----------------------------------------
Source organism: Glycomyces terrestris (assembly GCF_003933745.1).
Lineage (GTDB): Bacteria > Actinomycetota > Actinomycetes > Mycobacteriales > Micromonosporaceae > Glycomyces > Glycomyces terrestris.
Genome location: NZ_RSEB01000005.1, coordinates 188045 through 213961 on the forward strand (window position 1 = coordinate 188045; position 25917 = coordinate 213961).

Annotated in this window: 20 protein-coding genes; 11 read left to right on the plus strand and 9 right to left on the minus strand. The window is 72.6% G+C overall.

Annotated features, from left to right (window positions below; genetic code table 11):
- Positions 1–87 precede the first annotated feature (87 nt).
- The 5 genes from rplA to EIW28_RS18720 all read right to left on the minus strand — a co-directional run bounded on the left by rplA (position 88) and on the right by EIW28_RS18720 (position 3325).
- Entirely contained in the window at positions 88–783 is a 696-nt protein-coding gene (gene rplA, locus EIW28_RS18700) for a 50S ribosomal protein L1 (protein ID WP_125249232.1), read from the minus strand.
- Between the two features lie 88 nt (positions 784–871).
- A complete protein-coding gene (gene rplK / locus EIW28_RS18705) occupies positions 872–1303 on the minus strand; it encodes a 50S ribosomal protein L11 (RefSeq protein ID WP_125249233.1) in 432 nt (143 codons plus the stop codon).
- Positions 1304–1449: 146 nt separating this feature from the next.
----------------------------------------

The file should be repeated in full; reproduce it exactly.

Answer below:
Source organism: Glycomyces terrestris (assembly GCF_003933745.1).
Lineage (GTDB): Bacteria > Actinomycetota > Actinomycetes > Mycobacteriales > Micromonosporaceae > Glycomyces > Glycomyces terrestris.
Genome location: NZ_RSEB01000005.1, coordinates 188045 through 213961 on the forward strand (window position 1 = coordinate 188045; position 25917 = coordinate 213961).

Annotated in this window: 20 protein-coding genes; 11 read left to right on the plus strand and 9 right to left on the minus strand. The window is 72.6% G+C overall.

Annotated features, from left to right (window positions below; genetic code table 11):
- Positions 1–87 precede the first annotated feature (87 nt).
- The 5 genes from rplA to EIW28_RS18720 all read right to left on the minus strand — a co-directional run bounded on the left by rplA (position 88) and on the right by EIW28_RS18720 (position 3325).
- Entirely contained in the window at positions 88–783 is a 696-nt protein-coding gene (gene rplA, locus EIW28_RS18700) for a 50S ribosomal protein L1 (protein ID WP_125249232.1), read from the minus strand.
- Between the two features lie 88 nt (positions 784–871).
- A complete protein-coding gene (gene rplK / locus EIW28_RS18705) occupies positions 872–1303 on the minus strand; it encodes a 50S ribosomal protein L11 (RefSeq protein ID WP_125249233.1) in 432 nt (143 codons plus the stop codon).
- Positions 1304–1449: 146 nt separating this feature from the next.